Complications in the Oncologic Patient: Chest

Chapter 39 Complications in the Oncologic Patient


Chest





Chemotherapy-Induced Noninfectious Lung Disease


The problem of drugs adversely affecting the lungs remains a major challenge to all primary care physicians. Symptoms are usually nonspecific, with patients presenting with dyspnea, nonproductive cough, and fever, which can begin weeks to years after the medication is first taken. Unfortunately, drug-induced respiratory disease remains a disease of exclusion because the majority of drugs responsible for this effect cannot be diagnosed by any specific test. Diagnosis requires a high index of suspicion because infection, radiation pneumonitis, and recurrence of the underlying disease can manifest clinically and radiographically in a similar manner. There is underreporting of drug toxicity, and thus, the true incidence of drug-induced respiratory disease is unknown, although it is estimated to be less than 10%.1 To complicate matters, only a few patients are treated with single drugs. Thus, how much of an observed reaction is related to one agent or another versus synergy with other drugs, oxygen, or radiation often remains unknown. Prompt diagnosis of drug-induced lung toxicity is important because early drug-induced lung injury will often regress with the cessation of therapy or with initiation of steroid therapy, before the development of pulmonary fibrosis. For an updated list of generic drugs, type of reaction, and radiologic manifestations with references, the reader is referred to the routinely updated website www.pneumotox.com.2 In this reference and in Table 39-1, the reader will find some of the effects of drugs on other chest structures such as those causing pleural effusions, lymphadenopathy, or cardiomyopathy.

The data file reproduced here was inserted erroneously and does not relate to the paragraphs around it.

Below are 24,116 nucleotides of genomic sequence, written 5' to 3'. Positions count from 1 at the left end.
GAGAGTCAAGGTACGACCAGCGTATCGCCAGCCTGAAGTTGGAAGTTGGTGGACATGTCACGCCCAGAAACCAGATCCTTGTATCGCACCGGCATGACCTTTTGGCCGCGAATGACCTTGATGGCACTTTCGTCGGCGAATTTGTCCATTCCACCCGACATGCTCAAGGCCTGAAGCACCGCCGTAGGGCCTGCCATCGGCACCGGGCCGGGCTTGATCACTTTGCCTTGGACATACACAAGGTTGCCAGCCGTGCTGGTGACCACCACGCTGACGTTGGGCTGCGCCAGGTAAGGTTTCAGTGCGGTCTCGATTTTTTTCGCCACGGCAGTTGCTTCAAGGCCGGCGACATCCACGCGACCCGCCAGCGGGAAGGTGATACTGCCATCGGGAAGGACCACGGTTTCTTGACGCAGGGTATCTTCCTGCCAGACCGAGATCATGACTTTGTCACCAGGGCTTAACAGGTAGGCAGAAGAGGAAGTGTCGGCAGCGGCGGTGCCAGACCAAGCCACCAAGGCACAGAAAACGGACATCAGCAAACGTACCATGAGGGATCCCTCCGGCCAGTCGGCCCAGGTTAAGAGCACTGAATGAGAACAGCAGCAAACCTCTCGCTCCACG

Table 39-1 Histologic Patterns Associated with Drug Reactions


































































FINDING DRUG